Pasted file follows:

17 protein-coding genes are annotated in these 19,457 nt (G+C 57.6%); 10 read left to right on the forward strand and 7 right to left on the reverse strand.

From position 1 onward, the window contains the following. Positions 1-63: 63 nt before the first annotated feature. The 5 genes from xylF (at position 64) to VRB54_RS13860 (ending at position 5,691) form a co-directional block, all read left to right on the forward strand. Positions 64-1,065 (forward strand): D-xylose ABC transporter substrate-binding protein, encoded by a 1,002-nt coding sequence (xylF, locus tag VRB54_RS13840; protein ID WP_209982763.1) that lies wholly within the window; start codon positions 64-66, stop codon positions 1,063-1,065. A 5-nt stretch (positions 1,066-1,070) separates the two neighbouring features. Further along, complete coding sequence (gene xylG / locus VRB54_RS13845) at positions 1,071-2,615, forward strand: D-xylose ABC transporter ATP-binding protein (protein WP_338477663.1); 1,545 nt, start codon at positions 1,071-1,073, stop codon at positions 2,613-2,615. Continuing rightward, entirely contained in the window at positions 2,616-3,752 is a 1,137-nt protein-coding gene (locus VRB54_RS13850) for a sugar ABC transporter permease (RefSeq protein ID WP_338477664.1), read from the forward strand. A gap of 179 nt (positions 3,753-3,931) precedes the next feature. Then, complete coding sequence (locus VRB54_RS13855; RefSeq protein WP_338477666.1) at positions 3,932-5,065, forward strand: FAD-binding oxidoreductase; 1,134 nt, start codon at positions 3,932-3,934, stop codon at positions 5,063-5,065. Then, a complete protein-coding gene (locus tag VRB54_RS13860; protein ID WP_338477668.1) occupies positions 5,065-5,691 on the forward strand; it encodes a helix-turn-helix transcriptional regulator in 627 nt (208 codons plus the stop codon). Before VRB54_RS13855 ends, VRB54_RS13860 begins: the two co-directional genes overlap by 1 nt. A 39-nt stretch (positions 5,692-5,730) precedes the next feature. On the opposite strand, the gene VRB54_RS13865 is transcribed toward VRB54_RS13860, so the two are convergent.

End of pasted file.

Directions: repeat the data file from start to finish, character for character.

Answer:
17 protein-coding genes are annotated in these 19,457 nt (G+C 57.6%); 10 read left to right on the forward strand and 7 right to left on the reverse strand.

From position 1 onward, the window contains the following. Positions 1-63: 63 nt before the first annotated feature. The 5 genes from xylF (at position 64) to VRB54_RS13860 (ending at position 5,691) form a co-directional block, all read left to right on the forward strand. Positions 64-1,065 (forward strand): D-xylose ABC transporter substrate-binding protein, encoded by a 1,002-nt coding sequence (xylF, locus tag VRB54_RS13840; protein ID WP_209982763.1) that lies wholly within the window; start codon positions 64-66, stop codon positions 1,063-1,065. A 5-nt stretch (positions 1,066-1,070) separates the two neighbouring features. Further along, complete coding sequence (gene xylG / locus VRB54_RS13845) at positions 1,071-2,615, forward strand: D-xylose ABC transporter ATP-binding protein (protein WP_338477663.1); 1,545 nt, start codon at positions 1,071-1,073, stop codon at positions 2,613-2,615. Continuing rightward, entirely contained in the window at positions 2,616-3,752 is a 1,137-nt protein-coding gene (locus VRB54_RS13850) for a sugar ABC transporter permease (RefSeq protein ID WP_338477664.1), read from the forward strand. A gap of 179 nt (positions 3,753-3,931) precedes the next feature. Then, complete coding sequence (locus VRB54_RS13855; RefSeq protein WP_338477666.1) at positions 3,932-5,065, forward strand: FAD-binding oxidoreductase; 1,134 nt, start codon at positions 3,932-3,934, stop codon at positions 5,063-5,065. Then, a complete protein-coding gene (locus tag VRB54_RS13860; protein ID WP_338477668.1) occupies positions 5,065-5,691 on the forward strand; it encodes a helix-turn-helix transcriptional regulator in 627 nt (208 codons plus the stop codon). Before VRB54_RS13855 ends, VRB54_RS13860 begins: the two co-directional genes overlap by 1 nt. A 39-nt stretch (positions 5,692-5,730) precedes the next feature. On the opposite strand, the gene VRB54_RS13865 is transcribed toward VRB54_RS13860, so the two are convergent.